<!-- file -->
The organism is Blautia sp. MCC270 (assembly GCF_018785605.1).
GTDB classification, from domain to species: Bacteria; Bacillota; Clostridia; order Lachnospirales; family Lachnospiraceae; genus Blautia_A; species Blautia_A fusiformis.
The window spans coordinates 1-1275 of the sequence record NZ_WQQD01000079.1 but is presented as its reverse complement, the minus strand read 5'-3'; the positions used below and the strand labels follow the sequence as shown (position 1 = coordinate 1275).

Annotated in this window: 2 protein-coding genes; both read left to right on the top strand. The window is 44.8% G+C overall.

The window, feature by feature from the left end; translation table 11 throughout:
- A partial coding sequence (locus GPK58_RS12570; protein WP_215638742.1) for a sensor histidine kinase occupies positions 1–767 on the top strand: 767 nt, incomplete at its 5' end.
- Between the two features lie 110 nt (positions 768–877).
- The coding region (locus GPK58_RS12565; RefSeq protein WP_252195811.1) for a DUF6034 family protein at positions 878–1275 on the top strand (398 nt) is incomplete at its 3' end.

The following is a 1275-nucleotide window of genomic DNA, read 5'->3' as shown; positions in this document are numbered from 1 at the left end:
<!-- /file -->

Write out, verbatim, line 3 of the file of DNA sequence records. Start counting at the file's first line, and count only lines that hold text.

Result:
The window spans coordinates 1-1275 of the sequence record NZ_WQQD01000079.1 but is presented as its reverse complement, the minus strand read 5'-3'; the positions used below and the strand labels follow the sequence as shown (position 1 = coordinate 1275).